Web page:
Sheila explained that the topic of an endowment frequently arises when she applies for grant funding. “Grantors are concerned about the futures of organizations they choose to support. It is important to me and our board of directors to demonstrate our financial stability and long-term sustainability, so I always knew this was the direction in which Erin’s Angels needed to head.”

Financial planning and utilizing retirement assets for charitable giving

Reanna M. Wenham, AAMS®, Wealth Management Advisor, TIAA Wealth Management, TIAA

Charitable giving and tax planning are some of the essential components of the financial planning services we offer at TIAA. The easy part is deciding what causes you want to support. When to donate and how or what assets to donate can often be more complicated. We can assess the tax benefits of different strategies, help you choose what type of asset to donate and determine whether to donate during your lifetime or leave the gift as a bequest.

For many people, using retirement assets for charitable giving can be one of the most tax efficient ways to support the causes you care about most. Making qualified charitable distributions can be a simple way to take part or all of the required minimum distributions from Traditional IRAs (up to $100,000 per year for those under 70½ and $105,000 per year for those over 70½), while optimizing the tax benefits of gifting during your lifetime. If you prefer to leave a gift posthumously, you can designate a charity as the full or partial beneficiary of your retirement assets with no limit as to how much can be left to any particular entity. Non-profit organizations do not pay income tax so the full amount of the retirement gift would directly benefit the charity. This is often not the case when an individual person is a designated beneficiary due to changes brought about by the Secure Act.

It is important to include charitable giving in your financial plan due to the effects on your cash flow, taxes, retirement and estate planning. A financial advisor can help navigate the complexities of each of these issues and create a custom plan for your specific circumstances.

This material is for informational or educational purposes only and is not fiduciary investment advice, or a securities, investment strategy, or insurance product recommendation. This material does not consider an individual’s own objectives or circumstances which should be the basis of any investment decision. Advisory services are provided by Advice & Planning Services, a division of TIAA-CREF Individual & Institutional Services, LLC, a registered investment adviser. ©2024 Teachers Insurance and Annuity Association of America-College Retirement Equities Fund, New York, NY 10017.  XAR-3419043PR-O0224X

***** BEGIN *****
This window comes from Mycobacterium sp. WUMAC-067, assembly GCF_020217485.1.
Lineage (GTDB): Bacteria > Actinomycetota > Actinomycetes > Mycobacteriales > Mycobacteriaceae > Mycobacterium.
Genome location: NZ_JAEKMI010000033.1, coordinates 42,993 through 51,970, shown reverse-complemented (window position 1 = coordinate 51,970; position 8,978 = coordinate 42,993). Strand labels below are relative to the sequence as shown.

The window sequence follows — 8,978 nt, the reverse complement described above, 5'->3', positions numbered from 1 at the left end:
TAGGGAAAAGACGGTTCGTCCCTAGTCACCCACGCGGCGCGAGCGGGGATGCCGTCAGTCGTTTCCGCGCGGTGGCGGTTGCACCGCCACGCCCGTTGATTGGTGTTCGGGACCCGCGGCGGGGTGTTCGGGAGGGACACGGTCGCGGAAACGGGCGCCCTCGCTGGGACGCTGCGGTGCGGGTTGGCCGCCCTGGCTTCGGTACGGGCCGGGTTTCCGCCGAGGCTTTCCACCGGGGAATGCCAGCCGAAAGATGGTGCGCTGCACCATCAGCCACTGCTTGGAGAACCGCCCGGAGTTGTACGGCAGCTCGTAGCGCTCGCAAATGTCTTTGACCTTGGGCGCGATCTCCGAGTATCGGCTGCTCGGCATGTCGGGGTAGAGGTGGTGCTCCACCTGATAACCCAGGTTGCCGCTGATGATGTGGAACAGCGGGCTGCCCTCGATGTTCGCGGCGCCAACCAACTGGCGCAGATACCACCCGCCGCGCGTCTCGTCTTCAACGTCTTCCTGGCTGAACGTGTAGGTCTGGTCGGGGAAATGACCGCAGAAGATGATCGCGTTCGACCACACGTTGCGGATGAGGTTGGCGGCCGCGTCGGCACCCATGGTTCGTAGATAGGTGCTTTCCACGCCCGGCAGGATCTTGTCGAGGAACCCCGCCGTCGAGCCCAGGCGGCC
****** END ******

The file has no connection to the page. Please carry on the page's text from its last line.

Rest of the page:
Funds in the Spotlight

The Upstate Foundation manages over 1,200 funds, the most of any charitable organization in the region, in support of patient care, education of health care providers, scientific research, and community health and well-being. Below are just a few of the Foundation’s many funds.

Erin’s Angels Endowment # 62357 – To support the mission of fighting childhood food insecurity in Central New York.

Paley’s Pantry – Upstate Fights Student Hunger Fund # 47679 – To help alleviate food insecurity for students on the Upstate Medical University campus.

A.C. Stookey Enrichment Fund # 444 – To purchase educational resources to enhance learning for Medical Imaging students.

Nicole Christiano Memorial Endowment # 61260 – To be used for patient care, education and research involving children and adolescents with intellectual and developmental disabilities.

To find the fund – or create a new one – that matches your giving interests, contact the Foundation or visit

Click here for previous issues of Upstate Today and Tomorrow.